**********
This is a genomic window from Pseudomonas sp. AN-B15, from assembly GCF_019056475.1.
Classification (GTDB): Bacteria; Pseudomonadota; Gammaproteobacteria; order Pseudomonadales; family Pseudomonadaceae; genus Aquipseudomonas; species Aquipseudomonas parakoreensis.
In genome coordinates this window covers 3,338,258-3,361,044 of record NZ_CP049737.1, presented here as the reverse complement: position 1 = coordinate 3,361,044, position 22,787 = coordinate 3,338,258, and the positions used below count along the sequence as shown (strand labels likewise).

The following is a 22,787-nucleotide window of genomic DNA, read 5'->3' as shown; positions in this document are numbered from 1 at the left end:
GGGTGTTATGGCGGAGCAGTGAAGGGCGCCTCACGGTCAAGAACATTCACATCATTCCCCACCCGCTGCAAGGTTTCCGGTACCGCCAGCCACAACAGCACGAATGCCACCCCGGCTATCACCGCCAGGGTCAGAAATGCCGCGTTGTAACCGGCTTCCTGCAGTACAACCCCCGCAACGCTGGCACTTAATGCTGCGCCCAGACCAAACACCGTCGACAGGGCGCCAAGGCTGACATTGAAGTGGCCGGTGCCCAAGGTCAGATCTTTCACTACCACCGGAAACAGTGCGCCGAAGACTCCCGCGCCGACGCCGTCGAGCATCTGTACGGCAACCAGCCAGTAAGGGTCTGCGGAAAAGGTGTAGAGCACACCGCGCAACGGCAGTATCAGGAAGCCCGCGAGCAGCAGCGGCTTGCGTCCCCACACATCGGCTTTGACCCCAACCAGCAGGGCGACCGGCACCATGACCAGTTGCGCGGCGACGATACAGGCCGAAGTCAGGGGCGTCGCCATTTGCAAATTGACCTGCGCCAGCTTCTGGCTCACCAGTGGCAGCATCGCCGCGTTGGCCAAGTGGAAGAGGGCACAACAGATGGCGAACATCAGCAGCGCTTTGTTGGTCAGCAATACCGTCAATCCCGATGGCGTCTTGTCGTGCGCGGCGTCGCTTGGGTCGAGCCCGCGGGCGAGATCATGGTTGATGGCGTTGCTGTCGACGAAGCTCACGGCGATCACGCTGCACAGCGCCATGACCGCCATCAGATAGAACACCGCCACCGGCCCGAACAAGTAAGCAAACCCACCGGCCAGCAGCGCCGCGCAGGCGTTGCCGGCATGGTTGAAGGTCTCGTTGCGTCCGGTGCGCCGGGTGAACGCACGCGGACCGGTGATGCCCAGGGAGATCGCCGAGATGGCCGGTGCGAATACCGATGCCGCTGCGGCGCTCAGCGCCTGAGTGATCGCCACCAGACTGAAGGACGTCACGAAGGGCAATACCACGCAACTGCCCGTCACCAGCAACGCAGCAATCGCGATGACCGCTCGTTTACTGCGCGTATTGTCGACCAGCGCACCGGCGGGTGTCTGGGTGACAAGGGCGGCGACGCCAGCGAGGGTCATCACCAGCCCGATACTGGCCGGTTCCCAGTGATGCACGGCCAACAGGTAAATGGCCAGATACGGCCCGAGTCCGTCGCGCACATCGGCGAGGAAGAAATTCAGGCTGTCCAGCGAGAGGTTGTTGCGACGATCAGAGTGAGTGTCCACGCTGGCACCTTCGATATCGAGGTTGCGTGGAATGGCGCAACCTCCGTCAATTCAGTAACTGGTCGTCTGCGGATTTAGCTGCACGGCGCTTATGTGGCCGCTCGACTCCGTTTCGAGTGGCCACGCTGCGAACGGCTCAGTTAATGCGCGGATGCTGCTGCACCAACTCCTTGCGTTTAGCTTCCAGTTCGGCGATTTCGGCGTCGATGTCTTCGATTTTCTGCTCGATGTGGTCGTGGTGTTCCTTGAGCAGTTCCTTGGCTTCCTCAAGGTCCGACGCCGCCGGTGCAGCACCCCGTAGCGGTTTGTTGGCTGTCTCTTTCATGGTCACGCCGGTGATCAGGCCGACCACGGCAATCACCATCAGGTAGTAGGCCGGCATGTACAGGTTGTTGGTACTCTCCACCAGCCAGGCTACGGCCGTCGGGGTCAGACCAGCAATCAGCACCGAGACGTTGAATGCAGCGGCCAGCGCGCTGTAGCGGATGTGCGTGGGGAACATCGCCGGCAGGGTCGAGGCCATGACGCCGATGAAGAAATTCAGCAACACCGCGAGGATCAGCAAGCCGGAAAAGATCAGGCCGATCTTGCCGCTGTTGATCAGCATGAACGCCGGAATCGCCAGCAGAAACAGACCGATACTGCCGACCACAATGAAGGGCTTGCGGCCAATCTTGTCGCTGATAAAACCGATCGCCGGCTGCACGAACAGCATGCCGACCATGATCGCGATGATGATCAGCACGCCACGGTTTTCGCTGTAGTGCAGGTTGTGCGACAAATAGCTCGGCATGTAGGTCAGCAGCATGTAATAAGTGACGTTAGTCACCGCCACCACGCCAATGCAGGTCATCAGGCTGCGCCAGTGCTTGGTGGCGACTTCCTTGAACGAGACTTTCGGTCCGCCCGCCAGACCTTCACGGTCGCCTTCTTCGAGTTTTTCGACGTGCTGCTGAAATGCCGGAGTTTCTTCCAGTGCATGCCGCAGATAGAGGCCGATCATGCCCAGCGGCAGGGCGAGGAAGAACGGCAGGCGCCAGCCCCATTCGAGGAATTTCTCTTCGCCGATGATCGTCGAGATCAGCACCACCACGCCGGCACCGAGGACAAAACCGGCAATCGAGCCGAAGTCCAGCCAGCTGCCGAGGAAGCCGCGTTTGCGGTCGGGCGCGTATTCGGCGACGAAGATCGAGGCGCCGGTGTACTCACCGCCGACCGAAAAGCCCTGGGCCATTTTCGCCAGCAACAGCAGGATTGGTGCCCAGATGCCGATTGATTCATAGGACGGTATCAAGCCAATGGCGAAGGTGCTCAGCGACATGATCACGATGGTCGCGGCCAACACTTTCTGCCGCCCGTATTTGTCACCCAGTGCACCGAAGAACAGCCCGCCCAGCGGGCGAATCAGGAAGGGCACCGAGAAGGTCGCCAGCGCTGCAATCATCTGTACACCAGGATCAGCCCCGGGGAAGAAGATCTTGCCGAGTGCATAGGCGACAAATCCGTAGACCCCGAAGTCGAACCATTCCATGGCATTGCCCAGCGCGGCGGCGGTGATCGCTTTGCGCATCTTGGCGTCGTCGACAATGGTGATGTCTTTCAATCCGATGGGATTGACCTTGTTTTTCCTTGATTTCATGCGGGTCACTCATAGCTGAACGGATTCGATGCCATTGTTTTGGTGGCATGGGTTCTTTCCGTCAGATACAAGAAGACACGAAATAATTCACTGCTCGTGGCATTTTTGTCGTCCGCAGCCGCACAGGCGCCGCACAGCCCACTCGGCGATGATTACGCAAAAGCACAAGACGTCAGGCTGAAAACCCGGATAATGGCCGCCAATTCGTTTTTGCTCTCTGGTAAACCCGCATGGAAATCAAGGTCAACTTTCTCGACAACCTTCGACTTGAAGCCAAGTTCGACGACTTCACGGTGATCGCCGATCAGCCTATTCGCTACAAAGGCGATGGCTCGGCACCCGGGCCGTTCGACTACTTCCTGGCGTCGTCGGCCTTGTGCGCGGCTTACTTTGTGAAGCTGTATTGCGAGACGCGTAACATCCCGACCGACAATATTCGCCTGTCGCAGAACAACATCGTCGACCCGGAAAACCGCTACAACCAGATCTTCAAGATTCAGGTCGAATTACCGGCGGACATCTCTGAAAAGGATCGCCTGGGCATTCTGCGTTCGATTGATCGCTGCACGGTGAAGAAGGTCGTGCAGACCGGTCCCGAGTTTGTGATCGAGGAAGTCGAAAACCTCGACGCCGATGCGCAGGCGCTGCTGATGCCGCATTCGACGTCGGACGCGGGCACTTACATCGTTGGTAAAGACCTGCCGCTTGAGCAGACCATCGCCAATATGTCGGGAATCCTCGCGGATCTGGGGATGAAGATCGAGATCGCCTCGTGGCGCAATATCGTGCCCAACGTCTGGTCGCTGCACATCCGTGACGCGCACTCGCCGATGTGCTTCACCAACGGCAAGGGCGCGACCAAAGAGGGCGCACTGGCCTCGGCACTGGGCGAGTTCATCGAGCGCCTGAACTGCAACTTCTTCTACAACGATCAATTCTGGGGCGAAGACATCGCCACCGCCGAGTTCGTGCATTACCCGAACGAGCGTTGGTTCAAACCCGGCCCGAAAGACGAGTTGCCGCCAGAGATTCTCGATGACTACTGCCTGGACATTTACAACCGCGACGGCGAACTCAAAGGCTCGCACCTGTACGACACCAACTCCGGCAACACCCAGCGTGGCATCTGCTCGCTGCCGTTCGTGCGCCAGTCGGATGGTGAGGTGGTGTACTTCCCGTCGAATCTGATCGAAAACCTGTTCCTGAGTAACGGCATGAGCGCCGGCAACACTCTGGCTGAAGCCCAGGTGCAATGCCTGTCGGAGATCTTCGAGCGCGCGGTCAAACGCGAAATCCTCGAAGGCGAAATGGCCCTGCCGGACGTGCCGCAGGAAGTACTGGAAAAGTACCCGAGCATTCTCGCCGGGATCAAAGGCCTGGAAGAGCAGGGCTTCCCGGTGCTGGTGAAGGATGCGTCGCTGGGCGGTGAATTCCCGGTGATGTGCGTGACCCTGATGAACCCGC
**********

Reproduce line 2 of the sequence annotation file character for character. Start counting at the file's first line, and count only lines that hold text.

Classification (GTDB): Bacteria; Pseudomonadota; Gammaproteobacteria; order Pseudomonadales; family Pseudomonadaceae; genus Aquipseudomonas; species Aquipseudomonas parakoreensis.